How the most challenging shot sums up the films entire aesthetic

If Lomeli were going to pick one sequence in the film thats his favorite and the most challenging, it would be the opening credits.

The title sequence – oh my God, that's a focus puller Olympics right there for you,” exclaims Lomeli. We hung little birds off on wire, far off in the background. We put a painted backdrop of a sky, then we put little poofy clouds made out of cotton.  We hung tiny pigeons, and we focused on something that is a half inch big. We dolly back, pull out, come through everything, make sure we're square on the Stan Lee logo. We frame it up, we pull focus to it, then we dive down into the city, pan left quickly, end up completely flat onto a building and we slowly push into a window to reveal a baby Stan with his parents in their apartment . That had a lot of compound moves and a lot of points. I think we had, I would say eight or 10 different focus points on that just alone. But at the same time, you don't want to pull focus. It's all one fluid motion, when it worked, it was organic, we were guiding the audience on an adventure .”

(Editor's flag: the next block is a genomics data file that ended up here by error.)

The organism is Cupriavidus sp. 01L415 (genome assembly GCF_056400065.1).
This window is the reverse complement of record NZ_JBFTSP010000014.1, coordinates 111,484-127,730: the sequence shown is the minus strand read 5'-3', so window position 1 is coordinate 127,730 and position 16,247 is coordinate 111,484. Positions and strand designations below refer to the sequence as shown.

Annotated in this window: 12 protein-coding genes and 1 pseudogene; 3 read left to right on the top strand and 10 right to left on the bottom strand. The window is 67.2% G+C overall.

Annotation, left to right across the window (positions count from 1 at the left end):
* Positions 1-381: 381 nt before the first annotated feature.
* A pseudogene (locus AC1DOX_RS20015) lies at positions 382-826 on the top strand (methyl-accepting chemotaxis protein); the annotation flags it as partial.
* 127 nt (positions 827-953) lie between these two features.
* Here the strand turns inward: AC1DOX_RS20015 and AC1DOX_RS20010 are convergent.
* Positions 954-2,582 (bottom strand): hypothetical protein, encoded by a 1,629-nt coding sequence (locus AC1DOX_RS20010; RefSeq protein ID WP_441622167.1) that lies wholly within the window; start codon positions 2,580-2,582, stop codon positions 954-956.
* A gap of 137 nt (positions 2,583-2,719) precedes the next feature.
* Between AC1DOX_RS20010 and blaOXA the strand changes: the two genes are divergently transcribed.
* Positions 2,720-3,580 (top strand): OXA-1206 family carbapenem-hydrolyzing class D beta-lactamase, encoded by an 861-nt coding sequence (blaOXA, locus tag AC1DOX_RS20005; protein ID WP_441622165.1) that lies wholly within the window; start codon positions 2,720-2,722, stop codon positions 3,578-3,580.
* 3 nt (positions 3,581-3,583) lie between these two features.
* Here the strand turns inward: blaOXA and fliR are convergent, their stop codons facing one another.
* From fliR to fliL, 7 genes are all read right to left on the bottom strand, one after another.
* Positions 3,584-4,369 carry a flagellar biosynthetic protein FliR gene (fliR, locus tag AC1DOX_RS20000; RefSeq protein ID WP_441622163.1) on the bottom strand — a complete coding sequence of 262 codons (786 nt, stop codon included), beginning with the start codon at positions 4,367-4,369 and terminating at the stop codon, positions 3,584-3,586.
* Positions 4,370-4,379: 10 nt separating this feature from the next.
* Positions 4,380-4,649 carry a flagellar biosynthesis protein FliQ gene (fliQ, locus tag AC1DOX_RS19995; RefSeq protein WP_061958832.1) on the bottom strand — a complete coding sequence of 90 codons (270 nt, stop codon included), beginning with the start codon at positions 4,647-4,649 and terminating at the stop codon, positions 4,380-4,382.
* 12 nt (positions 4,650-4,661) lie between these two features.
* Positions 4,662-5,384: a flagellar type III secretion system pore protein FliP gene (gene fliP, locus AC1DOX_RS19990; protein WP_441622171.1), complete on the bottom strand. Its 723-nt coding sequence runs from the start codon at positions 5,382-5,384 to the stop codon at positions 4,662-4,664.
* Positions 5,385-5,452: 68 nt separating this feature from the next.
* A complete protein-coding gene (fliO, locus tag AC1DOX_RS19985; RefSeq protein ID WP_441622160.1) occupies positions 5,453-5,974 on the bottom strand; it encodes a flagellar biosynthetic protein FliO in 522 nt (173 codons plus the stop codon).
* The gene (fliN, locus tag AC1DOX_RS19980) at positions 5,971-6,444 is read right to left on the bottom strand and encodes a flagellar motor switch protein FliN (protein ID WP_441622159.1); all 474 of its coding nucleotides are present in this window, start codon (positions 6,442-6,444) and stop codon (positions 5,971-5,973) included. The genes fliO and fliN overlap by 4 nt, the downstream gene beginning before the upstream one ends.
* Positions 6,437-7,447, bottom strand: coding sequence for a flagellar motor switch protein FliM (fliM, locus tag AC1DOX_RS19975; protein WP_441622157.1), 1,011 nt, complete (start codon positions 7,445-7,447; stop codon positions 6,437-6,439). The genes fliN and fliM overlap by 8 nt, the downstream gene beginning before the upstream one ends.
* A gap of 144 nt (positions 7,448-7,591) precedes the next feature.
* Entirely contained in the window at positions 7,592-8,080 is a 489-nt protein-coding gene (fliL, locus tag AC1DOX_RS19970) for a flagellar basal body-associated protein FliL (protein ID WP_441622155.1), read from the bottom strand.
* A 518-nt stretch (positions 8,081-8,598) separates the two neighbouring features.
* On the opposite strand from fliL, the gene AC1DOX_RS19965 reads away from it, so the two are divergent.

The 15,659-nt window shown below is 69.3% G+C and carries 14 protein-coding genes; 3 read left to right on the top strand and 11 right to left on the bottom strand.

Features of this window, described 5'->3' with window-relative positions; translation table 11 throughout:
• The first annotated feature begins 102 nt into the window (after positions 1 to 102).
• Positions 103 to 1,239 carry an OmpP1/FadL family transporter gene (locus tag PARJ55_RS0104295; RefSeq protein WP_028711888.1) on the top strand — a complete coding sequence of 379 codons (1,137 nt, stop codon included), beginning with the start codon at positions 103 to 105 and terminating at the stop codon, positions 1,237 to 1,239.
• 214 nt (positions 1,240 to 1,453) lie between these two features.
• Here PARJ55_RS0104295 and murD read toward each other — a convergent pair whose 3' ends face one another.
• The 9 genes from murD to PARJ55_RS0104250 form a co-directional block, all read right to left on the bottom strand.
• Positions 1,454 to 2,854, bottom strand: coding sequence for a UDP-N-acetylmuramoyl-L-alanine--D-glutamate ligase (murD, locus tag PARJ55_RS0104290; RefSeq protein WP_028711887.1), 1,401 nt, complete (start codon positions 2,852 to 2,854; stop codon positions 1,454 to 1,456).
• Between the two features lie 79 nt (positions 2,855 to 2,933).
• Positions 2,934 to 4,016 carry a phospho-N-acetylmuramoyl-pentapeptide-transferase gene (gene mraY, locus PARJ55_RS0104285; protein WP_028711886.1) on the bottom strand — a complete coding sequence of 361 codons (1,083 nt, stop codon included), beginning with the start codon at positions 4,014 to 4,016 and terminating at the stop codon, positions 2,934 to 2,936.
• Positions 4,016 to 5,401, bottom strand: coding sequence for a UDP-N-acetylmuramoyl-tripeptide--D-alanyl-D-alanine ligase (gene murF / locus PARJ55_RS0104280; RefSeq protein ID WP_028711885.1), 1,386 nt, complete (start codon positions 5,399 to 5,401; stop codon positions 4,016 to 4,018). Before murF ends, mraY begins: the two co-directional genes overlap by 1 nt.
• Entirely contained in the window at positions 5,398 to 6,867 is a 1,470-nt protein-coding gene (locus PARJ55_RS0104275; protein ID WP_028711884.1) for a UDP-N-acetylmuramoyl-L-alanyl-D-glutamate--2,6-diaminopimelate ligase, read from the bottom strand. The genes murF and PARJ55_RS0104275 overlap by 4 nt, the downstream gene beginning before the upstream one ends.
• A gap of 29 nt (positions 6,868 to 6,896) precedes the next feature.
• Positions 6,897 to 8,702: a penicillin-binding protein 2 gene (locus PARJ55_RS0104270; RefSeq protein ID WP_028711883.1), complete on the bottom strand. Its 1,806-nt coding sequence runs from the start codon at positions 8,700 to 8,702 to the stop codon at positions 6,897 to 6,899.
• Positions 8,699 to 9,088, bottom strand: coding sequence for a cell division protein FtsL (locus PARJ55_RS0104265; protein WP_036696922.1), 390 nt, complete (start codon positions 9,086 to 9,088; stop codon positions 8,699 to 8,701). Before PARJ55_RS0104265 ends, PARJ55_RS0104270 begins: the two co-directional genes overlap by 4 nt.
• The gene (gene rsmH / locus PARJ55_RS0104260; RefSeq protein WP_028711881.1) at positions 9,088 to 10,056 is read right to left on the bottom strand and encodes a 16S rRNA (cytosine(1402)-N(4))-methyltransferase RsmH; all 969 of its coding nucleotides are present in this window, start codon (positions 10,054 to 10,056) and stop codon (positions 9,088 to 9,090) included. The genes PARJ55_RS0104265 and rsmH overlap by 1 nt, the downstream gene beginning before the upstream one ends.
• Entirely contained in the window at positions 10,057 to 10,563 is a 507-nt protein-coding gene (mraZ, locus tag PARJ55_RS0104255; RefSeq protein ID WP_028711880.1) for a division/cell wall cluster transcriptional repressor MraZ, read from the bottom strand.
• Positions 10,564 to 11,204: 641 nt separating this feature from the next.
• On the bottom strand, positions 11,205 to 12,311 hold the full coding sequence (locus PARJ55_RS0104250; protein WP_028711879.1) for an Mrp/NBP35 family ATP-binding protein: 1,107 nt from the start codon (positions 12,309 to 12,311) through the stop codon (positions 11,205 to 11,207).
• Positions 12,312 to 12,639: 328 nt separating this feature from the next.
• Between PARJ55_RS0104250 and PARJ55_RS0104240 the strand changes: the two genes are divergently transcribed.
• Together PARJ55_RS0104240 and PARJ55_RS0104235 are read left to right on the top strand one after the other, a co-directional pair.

Lomeli also credits the production designer, T. Hunter McCann with helping to pull it off by working on the details with the camera department.

Hunter was on all of that. There was a lot of research on the art department side. Everything is accurate to the specific era of the story. We just didn't shoot in an office. They had the photos of the building. We recreated the pillars, we recreated the pattern on the ceiling tiles. The building orientation on what block  in New York, all of that. We were trying to be accurate to everything. We recreated all of it, because that's the way it would be back to the historical photos, we did recreations in a beautiful, magical, cinematic way.

There was no CG in the film, everything was crafted.

In the end, it's like a Marvel movie, so you want that Marvel-iness. We're here and it's there, and it's just a stencil cutout of his name hanging over a diorama of New York. How cool is that?”